Greyer skies this morning in Staffordshire for day two, but no lack of colour to the programme on this second day of the ADASS Spring Seminar, with a diverse range of topics for delegates to explore.
The morning commenced with a talk by Sir James Mumby, President of the Family Division of the High Court. This was a rare opportunity to hear the personal reflections of a leading judge and the theme of the need for managed risk-taking to ensure the wellbeing of people was illustrated with some thought-provoking examples. The rightful place of happiness at the top of the hierarchy of needs, not an afterthought was thoughtfully and passionately made.
For ADASS members, the next gathering of the day was for the ADASS Annual General Meeting. This was a closed session which covered with general business of the Association but also contained a lively session around integration and pressures across the care sector.
The main business of day two is normally the handover of the Presidency as symbolised by the passing of the chain of office, but this year it was preceded by a minutes’ heartfelt applause for Harold Bodmer, our President, who sadly passed away last summer. Those gathered rose as one to their feet in fitting tribute to the man, in the very place where he delivered such a memorable presidential speech the year before.
After acknowledging that she had a tough act to follow, Margaret Willcox took us through her own personal story and outlined what would be her personal priorities for this year: a renewed focus on listening to members, mental health and the role of the AMHP, and employment for disabled people.
After a chance to take in the exhibition stands, workshops were held on a diverse range of topics. Diversity itself was one topic, in a call for LGBT voices in health and social care to be heard. We heard how Making Safeguarding Personal is making a difference across the country and there were further sessions focussing on the role of adult social care in the criminal justice system and housing as well as examples of innovative work in the Learning Disability field.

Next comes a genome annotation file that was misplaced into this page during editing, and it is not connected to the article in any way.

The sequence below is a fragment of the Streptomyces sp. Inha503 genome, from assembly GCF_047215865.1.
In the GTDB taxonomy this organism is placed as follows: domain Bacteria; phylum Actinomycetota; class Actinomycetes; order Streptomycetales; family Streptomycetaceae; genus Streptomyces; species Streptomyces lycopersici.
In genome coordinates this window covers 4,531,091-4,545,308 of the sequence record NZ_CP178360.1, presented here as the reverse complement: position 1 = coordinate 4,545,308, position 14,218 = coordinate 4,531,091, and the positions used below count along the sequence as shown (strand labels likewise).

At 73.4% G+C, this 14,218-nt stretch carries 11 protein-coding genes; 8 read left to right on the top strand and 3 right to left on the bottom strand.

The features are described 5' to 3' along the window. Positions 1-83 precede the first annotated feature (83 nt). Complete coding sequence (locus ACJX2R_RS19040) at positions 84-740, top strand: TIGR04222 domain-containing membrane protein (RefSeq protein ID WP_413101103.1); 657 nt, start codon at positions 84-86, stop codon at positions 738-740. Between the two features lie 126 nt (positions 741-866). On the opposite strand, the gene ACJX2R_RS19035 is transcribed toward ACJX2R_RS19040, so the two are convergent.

On the topic of workforce we were reminded that, amongst the gloom and the scale of the challenge, we need to be bold and courageous in embracing new challenges. Social care is about assets not deficits – is it time to celebrate not commiserate?
After lunch, a wide selection of sponsored workshops were well attended, and offered some cutting-edge potential solutions to issues across social care.
The first of the afternoon’s plenary sessions was delivered by Mark Lloyd, LGA Chief Executive under Chatham House rules but those listening took away some clear thoughts about Local Government’s role within communities and the care and support sector.
This was followed by some characteristically entertaining but entirely sharp and lucid insight from Aileen Murphy from the National Audit Office. Rarely do a group of people look so engaged whilst being shown a series of graphs and financial data but a range of issues was hit home by the presentation.
After another intellectually stimulating day, it was time for delegates to consider their own physical health and wellbeing. I had the pleasure of leading out a platoon of delegates on a bracing cross-country run in the evening sunshine (and more importantly, bringing them back!)
What better way to build up an appetite for the Annual Dinner of the Association and an evening of relaxed networking?